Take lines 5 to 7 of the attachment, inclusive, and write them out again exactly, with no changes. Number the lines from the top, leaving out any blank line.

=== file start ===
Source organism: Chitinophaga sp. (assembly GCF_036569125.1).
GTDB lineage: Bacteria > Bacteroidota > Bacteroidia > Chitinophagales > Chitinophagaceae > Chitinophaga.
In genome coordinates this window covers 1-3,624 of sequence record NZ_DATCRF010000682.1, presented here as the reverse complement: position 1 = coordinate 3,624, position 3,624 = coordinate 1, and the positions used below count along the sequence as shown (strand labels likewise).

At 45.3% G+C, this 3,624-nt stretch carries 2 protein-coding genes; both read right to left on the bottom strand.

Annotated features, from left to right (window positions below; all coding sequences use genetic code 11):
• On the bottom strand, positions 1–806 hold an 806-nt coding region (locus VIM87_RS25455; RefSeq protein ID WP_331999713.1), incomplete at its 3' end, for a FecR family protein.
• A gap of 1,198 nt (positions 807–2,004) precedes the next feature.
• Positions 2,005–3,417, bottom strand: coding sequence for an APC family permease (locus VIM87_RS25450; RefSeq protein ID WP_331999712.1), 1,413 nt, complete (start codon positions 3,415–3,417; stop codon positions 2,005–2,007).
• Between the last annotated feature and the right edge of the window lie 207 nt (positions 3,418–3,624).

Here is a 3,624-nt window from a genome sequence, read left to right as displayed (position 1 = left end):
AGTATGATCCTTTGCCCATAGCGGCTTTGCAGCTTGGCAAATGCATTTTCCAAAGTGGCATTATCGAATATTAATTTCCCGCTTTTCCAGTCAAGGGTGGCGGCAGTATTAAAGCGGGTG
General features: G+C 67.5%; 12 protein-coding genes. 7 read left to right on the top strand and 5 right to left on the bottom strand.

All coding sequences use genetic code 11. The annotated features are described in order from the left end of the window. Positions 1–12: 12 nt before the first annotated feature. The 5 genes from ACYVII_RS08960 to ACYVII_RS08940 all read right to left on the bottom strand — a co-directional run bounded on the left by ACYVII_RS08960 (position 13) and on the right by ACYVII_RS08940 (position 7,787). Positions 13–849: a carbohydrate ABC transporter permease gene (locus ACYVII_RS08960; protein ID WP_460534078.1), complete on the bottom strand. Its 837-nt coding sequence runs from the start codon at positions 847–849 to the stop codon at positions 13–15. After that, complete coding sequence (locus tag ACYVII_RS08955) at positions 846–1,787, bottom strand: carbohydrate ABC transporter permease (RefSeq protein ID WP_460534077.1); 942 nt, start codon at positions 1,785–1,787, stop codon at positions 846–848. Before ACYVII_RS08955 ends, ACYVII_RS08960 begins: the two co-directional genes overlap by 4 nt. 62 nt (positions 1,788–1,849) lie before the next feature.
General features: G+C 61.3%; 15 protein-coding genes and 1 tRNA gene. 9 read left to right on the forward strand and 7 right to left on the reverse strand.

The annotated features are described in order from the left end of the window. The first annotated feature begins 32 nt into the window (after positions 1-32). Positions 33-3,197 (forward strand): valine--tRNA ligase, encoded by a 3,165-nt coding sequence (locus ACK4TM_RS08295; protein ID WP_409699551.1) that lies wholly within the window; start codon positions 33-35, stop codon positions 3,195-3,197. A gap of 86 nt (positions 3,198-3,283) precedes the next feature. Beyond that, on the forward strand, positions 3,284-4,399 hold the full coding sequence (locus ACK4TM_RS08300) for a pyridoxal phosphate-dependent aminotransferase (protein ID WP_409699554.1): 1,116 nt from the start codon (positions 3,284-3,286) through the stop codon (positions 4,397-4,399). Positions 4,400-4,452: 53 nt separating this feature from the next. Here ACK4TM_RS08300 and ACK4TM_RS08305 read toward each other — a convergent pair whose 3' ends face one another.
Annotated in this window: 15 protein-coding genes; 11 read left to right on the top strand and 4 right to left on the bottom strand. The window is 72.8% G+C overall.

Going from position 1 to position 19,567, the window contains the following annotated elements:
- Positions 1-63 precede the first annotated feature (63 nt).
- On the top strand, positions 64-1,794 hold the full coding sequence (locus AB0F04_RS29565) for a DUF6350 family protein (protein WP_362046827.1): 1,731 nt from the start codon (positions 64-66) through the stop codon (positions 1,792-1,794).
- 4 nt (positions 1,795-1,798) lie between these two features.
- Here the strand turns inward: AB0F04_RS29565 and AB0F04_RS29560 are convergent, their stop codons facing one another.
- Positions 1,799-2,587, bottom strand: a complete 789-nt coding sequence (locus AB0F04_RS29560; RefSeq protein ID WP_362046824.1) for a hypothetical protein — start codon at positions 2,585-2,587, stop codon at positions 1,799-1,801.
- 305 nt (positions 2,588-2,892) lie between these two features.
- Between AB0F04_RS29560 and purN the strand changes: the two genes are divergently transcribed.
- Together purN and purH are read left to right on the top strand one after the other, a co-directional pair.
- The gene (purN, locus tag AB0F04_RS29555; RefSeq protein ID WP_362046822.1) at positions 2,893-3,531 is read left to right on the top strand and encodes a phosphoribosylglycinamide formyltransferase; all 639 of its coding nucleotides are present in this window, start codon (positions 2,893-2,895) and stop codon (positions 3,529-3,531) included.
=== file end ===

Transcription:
Annotated features, from left to right (window positions below; all coding sequences use genetic code 11):
• On the bottom strand, positions 1–806 hold an 806-nt coding region (locus VIM87_RS25455; RefSeq protein ID WP_331999713.1), incomplete at its 3' end, for a FecR family protein.
• A gap of 1,198 nt (positions 807–2,004) precedes the next feature.